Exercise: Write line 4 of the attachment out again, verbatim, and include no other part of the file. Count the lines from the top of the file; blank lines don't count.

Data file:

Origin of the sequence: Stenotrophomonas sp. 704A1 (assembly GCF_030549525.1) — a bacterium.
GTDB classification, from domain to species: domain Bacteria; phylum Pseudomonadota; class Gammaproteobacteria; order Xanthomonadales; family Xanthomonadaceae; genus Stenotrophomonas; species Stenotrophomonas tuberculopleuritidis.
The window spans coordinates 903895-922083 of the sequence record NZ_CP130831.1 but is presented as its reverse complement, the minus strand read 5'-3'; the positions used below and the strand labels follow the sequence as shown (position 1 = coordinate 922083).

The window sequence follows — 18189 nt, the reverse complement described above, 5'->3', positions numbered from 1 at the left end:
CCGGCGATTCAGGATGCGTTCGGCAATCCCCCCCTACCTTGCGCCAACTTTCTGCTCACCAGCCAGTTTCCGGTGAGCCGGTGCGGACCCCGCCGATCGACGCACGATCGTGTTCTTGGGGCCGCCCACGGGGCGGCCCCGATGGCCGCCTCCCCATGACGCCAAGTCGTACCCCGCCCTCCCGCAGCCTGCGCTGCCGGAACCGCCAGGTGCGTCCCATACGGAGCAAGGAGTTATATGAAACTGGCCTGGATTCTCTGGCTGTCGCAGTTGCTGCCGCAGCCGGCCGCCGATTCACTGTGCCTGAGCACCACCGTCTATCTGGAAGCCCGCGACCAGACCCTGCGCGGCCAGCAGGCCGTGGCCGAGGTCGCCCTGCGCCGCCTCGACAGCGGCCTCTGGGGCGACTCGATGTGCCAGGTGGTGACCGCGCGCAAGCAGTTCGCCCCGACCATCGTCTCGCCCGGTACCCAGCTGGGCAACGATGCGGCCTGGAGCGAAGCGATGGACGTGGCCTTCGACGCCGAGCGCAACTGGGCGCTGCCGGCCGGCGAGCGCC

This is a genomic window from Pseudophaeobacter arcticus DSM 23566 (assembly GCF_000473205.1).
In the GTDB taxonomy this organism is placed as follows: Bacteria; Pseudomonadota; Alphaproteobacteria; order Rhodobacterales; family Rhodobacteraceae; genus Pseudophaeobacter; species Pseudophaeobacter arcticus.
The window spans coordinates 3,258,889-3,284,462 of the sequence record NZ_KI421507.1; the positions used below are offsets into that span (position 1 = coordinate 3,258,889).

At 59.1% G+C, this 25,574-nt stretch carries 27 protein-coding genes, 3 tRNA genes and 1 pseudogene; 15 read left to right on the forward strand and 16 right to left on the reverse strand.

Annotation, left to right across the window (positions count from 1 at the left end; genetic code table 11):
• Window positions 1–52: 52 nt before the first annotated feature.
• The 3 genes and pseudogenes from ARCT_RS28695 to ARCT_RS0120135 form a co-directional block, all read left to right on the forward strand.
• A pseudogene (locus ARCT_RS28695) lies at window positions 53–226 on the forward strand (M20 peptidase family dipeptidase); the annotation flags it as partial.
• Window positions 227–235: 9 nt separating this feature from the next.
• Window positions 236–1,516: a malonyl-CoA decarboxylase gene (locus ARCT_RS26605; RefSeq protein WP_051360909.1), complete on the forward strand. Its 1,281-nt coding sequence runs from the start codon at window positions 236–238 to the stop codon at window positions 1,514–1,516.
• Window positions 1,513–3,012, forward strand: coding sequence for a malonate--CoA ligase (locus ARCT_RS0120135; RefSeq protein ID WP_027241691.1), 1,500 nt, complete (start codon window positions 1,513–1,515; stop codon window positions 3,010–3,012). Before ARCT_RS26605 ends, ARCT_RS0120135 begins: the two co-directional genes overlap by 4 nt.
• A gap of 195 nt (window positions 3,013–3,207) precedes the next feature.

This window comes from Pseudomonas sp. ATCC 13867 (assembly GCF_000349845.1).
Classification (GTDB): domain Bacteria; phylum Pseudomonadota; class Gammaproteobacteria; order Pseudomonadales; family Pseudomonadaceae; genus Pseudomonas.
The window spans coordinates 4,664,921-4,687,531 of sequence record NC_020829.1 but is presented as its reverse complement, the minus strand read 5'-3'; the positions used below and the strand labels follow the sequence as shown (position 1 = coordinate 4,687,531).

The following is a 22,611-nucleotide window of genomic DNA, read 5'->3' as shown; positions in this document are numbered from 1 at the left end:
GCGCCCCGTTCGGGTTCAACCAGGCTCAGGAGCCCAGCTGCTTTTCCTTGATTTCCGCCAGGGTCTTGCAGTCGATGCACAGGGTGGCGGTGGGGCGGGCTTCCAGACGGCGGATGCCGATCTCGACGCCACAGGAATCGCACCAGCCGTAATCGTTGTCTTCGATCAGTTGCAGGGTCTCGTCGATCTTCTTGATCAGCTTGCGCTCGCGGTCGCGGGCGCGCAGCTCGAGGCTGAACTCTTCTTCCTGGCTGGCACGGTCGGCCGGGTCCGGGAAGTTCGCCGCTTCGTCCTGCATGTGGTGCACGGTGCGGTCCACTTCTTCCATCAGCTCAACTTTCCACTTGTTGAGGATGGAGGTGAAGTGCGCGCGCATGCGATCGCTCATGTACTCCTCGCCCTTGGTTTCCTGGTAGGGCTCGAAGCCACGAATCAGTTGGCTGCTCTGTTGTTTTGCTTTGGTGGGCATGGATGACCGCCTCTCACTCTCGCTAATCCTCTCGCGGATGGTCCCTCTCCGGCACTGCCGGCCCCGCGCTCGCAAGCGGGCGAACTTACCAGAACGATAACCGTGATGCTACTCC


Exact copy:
The window sequence follows — 18189 nt, the reverse complement described above, 5'->3', positions numbered from 1 at the left end: